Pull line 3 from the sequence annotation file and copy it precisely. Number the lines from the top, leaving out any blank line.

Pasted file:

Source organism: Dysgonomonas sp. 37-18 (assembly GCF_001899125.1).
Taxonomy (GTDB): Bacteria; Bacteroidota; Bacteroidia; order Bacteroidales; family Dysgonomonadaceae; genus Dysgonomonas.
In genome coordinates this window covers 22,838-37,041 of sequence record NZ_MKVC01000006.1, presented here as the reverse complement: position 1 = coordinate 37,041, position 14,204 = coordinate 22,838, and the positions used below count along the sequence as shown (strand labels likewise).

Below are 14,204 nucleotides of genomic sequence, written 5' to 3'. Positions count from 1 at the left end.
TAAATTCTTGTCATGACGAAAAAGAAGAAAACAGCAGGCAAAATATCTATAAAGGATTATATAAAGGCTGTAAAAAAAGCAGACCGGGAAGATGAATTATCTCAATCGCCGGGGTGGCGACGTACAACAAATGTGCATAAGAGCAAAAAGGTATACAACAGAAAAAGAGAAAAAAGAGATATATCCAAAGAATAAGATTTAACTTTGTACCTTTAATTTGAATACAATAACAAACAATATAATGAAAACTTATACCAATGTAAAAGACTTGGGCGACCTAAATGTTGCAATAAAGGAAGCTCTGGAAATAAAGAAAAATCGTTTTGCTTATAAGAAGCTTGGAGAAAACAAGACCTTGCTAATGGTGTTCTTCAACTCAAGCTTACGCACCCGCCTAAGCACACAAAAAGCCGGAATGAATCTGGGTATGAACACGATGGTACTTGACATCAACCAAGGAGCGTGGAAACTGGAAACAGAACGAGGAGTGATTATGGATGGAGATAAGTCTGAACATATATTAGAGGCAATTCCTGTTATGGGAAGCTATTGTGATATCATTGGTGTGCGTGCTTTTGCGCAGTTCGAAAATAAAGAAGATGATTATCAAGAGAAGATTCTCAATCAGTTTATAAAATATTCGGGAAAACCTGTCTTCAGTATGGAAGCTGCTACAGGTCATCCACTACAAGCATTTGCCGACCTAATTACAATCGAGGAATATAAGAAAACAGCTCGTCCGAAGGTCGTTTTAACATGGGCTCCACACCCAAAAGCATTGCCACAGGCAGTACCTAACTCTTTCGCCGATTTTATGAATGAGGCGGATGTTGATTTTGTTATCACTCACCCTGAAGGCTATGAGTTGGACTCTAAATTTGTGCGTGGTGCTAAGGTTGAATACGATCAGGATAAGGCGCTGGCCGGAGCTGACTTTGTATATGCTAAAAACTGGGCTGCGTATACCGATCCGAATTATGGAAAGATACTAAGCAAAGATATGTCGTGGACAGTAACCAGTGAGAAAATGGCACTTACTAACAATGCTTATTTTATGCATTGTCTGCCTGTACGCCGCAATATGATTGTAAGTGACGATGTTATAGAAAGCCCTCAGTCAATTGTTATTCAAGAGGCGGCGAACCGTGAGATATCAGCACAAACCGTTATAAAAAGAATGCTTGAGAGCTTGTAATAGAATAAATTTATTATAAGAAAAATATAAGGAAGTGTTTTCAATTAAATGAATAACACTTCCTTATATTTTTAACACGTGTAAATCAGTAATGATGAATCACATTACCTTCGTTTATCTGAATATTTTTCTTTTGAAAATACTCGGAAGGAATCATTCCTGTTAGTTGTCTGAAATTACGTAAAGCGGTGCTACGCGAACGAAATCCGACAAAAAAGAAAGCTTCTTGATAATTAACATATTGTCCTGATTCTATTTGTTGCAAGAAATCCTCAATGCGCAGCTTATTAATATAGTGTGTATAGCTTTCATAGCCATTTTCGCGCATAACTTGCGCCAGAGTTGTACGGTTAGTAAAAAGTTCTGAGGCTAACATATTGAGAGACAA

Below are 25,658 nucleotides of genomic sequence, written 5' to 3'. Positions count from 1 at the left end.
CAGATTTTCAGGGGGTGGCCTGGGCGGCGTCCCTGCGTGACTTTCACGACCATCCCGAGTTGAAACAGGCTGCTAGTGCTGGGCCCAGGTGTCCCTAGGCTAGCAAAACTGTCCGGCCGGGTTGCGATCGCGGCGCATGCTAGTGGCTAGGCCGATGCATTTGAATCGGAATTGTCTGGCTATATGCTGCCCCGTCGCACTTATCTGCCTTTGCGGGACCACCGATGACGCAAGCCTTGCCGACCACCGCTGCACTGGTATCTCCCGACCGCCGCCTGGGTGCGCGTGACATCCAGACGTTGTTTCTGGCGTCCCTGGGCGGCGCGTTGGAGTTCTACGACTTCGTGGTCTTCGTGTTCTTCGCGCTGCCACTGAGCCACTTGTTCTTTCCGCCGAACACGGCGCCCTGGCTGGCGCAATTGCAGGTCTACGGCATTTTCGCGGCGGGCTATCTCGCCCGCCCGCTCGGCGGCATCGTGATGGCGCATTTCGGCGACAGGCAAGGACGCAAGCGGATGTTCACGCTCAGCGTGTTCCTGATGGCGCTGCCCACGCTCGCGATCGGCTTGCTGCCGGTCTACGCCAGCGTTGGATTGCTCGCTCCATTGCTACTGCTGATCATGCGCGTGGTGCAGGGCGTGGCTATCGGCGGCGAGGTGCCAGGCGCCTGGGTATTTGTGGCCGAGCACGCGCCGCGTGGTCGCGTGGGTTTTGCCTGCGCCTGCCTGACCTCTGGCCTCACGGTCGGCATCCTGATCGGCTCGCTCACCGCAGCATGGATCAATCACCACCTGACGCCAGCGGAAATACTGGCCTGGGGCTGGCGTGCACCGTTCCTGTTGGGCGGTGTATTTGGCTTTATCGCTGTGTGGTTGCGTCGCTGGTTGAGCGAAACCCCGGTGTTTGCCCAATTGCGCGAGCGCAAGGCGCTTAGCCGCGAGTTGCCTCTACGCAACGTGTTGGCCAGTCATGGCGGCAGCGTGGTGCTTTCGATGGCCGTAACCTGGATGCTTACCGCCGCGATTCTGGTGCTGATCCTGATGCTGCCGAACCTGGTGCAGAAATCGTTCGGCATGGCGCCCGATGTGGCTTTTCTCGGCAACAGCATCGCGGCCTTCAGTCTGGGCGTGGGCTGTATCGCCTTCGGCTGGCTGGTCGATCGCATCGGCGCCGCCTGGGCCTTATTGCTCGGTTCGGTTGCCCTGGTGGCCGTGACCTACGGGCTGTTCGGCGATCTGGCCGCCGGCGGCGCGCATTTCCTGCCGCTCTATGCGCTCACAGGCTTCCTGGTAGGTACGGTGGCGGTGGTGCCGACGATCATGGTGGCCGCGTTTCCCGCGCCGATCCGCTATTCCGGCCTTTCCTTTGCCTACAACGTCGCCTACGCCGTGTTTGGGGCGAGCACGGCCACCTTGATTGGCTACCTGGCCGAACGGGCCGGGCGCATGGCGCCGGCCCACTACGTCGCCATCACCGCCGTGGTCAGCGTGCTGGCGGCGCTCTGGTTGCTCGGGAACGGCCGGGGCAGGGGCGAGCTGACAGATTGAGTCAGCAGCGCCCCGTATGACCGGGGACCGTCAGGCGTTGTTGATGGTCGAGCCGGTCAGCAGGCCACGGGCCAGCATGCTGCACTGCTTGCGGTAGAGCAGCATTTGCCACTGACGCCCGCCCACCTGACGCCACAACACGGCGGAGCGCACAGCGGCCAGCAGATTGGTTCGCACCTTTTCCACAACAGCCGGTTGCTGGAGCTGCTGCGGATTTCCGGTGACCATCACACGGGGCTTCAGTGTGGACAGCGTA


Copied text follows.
In genome coordinates this window covers 22,838-37,041 of sequence record NZ_MKVC01000006.1, presented here as the reverse complement: position 1 = coordinate 37,041, position 14,204 = coordinate 22,838, and the positions used below count along the sequence as shown (strand labels likewise).